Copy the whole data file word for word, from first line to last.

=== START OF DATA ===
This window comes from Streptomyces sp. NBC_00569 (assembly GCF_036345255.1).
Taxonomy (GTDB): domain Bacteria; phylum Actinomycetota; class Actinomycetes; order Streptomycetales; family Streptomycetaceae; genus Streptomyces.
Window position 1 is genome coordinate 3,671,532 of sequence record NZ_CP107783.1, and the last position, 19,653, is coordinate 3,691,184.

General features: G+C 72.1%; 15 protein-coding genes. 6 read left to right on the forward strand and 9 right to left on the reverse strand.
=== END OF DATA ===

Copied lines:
This window comes from Streptomyces sp. NBC_00569 (assembly GCF_036345255.1).
Taxonomy (GTDB): domain Bacteria; phylum Actinomycetota; class Actinomycetes; order Streptomycetales; family Streptomycetaceae; genus Streptomyces.
Window position 1 is genome coordinate 3,671,532 of sequence record NZ_CP107783.1, and the last position, 19,653, is coordinate 3,691,184.

General features: G+C 72.1%; 15 protein-coding genes. 6 read left to right on the forward strand and 9 right to left on the reverse strand.